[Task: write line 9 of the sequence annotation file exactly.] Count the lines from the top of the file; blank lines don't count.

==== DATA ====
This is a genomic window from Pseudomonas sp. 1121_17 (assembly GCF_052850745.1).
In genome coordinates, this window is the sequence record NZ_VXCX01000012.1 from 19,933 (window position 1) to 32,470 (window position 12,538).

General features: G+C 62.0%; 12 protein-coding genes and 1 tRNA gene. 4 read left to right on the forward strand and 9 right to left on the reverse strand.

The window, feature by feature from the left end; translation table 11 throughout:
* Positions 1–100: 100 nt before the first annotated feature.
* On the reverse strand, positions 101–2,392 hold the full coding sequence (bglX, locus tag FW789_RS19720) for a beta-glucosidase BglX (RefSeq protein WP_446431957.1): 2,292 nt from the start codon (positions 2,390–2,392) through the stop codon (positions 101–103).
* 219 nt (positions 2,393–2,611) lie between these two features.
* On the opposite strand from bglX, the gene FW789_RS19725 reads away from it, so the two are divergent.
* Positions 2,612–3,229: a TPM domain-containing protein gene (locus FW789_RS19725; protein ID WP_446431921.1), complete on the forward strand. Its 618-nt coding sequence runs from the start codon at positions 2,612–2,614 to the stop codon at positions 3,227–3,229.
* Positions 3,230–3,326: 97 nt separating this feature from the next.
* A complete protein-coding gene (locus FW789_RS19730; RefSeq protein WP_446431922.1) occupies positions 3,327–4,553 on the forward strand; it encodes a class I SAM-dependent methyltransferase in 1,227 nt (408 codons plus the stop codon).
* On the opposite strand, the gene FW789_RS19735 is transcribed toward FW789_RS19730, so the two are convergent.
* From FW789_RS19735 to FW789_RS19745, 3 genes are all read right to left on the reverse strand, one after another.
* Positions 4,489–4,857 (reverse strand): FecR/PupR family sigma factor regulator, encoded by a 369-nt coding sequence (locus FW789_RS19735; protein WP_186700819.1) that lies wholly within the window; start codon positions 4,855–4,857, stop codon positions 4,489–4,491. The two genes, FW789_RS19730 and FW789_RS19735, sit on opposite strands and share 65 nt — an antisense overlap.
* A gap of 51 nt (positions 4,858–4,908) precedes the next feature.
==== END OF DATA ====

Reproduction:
* Positions 2,612–3,229: a TPM domain-containing protein gene (locus FW789_RS19725; protein ID WP_446431921.1), complete on the forward strand. Its 618-nt coding sequence runs from the start codon at positions 2,612–2,614 to the stop codon at positions 3,227–3,229.